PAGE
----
But apart from grammar, there are other features of the language that are also really beautiful. In Sanskrit, word order is not that important because the placeholder of the word in the sentence is contained in the word itself, not in the syntax. And metrically speaking, you’re working with syllables rather than letters, which means that you can combine words in so many different ways according to their syllabic makeup to create hundreds of different meters, which of course are sung in so many different tunes, which feels like a whole universe in itself. That’s why there is an entire shastra, or field of study, dedicated to meters alone. One of my favorite things about learning Sanskrit is that there are countless layers for you to peel back. As soon as you think you’ve mastered one thing, another layer reveals itself, and you learn something new. I continue to learn new things even now, after studying Sanskrit for sixteen years.

HS: Yeah definitely. In our class, you have taught us a few meters, and you said that these meters often carry semantic value, which I understand to mean that a meter has a role to play in understanding meaning. How do these meters act as reflections of the cultural backgrounds that give rise to them in the first place?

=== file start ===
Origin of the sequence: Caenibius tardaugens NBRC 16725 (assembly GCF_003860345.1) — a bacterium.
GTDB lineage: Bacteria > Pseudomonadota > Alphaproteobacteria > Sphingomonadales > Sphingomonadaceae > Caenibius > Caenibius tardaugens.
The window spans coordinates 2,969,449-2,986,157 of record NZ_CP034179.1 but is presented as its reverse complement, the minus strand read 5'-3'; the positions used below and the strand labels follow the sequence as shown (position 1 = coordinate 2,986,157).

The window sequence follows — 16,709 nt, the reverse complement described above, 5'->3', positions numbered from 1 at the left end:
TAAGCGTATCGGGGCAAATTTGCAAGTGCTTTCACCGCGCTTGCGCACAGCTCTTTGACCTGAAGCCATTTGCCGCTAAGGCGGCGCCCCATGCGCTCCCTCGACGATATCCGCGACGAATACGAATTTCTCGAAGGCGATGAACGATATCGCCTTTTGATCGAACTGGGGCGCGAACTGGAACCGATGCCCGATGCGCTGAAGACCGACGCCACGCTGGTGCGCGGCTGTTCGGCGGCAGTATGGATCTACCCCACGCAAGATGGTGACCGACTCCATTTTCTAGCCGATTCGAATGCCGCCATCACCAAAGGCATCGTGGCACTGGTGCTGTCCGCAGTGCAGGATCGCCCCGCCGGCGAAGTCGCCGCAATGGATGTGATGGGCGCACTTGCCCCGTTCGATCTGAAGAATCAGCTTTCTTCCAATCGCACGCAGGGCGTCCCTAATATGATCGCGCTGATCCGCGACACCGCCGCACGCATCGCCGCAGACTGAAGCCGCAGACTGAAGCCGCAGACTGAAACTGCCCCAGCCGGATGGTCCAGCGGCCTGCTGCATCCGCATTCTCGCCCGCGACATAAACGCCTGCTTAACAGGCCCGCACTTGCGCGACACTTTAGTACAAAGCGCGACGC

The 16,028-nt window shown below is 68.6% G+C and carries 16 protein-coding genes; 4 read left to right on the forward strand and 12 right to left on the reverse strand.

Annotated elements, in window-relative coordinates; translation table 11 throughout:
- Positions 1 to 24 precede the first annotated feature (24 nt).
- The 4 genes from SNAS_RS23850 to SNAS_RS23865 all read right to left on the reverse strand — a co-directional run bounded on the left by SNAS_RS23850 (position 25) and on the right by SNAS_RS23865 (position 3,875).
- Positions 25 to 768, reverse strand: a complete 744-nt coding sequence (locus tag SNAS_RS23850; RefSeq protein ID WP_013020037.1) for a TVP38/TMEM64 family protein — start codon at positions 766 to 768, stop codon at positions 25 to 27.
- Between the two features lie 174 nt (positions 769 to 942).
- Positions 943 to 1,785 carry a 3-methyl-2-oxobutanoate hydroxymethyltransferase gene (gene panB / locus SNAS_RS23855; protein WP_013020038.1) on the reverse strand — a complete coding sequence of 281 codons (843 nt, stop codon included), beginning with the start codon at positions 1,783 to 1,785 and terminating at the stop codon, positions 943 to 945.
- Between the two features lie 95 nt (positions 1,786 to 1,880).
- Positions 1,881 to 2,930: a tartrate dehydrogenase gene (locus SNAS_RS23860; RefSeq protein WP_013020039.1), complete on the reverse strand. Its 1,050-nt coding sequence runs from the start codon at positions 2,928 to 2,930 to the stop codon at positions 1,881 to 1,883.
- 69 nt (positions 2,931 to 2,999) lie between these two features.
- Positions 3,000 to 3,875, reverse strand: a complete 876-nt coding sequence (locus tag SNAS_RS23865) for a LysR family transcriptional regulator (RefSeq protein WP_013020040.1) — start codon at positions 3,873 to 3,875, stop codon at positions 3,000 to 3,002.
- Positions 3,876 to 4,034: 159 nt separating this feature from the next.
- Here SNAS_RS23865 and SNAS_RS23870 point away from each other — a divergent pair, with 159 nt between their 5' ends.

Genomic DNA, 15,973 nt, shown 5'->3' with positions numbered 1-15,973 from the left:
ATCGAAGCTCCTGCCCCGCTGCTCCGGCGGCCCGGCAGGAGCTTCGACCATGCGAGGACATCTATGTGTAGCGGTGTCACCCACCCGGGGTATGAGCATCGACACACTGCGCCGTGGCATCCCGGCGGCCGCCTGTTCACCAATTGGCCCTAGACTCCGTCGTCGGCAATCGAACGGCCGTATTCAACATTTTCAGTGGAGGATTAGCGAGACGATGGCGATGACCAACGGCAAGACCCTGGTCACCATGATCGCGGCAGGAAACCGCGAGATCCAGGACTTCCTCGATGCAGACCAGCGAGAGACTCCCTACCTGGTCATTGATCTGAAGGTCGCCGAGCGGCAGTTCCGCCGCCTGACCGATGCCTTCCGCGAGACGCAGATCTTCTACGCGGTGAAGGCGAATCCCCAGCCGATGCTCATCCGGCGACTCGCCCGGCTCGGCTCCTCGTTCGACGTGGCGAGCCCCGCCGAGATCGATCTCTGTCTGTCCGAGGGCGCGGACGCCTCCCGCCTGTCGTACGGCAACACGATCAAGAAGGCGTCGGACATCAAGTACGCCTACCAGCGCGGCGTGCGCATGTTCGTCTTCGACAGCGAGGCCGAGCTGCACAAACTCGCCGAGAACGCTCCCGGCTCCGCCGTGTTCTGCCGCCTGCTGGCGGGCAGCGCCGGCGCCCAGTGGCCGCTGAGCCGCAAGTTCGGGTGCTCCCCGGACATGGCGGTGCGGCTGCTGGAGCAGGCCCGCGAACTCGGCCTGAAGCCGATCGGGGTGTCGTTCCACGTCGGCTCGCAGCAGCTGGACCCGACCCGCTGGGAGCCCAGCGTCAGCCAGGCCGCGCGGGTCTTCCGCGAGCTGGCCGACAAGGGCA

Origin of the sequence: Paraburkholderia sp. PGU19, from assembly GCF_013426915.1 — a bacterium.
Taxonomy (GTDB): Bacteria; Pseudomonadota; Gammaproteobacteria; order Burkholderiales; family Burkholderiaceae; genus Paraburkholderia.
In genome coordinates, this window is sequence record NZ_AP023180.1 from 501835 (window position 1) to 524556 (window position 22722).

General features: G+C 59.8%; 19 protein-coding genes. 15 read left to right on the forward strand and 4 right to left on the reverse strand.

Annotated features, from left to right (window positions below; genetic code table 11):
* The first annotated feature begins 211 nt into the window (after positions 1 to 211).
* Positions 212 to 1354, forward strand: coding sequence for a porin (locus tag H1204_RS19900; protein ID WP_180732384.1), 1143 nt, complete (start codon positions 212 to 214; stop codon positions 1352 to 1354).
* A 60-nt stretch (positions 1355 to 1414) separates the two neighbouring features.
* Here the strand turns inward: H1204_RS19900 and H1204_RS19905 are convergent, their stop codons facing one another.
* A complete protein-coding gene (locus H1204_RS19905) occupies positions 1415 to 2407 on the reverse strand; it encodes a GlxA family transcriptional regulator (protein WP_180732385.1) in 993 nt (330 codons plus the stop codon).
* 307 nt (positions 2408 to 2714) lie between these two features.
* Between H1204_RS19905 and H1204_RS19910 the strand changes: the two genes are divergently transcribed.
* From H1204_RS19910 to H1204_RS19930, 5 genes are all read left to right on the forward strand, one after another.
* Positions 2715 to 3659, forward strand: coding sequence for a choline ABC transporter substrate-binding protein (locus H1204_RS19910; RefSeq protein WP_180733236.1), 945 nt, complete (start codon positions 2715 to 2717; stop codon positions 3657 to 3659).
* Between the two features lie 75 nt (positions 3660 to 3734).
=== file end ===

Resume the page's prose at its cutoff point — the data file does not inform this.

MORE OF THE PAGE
VK: Great question! I think this can be perhaps best explained through a story, the story that Sanskrit tells of its own origin. Once upon a time, the ancient sages who were inquiring into the nature of the universe started to meditate. In their deep meditation, they realized that the universe is made up of vibrations. That means every experience you can have in the universe is connected to a vibration, and that vibration is a sound. Along the way some of the sounds they discovered in their meditation were recorded by them as the text that we now know as the Vedas. The Vedas became the source for creating the roots of Sanskrit, which they considered to be a divine language that was inherently connected to everything in the universe. They believed that when you speak in Sanskrit, you are able to produce an experience even without having the object you are speaking of in front of you. Over time, the language they had constructed started to evolve just like any language does, but the evolution of language meant that the language they were speaking was getting further and further away from the Vedic language. So they invested their time and energy into creating a system of grammar to codify the language of Sanskrit.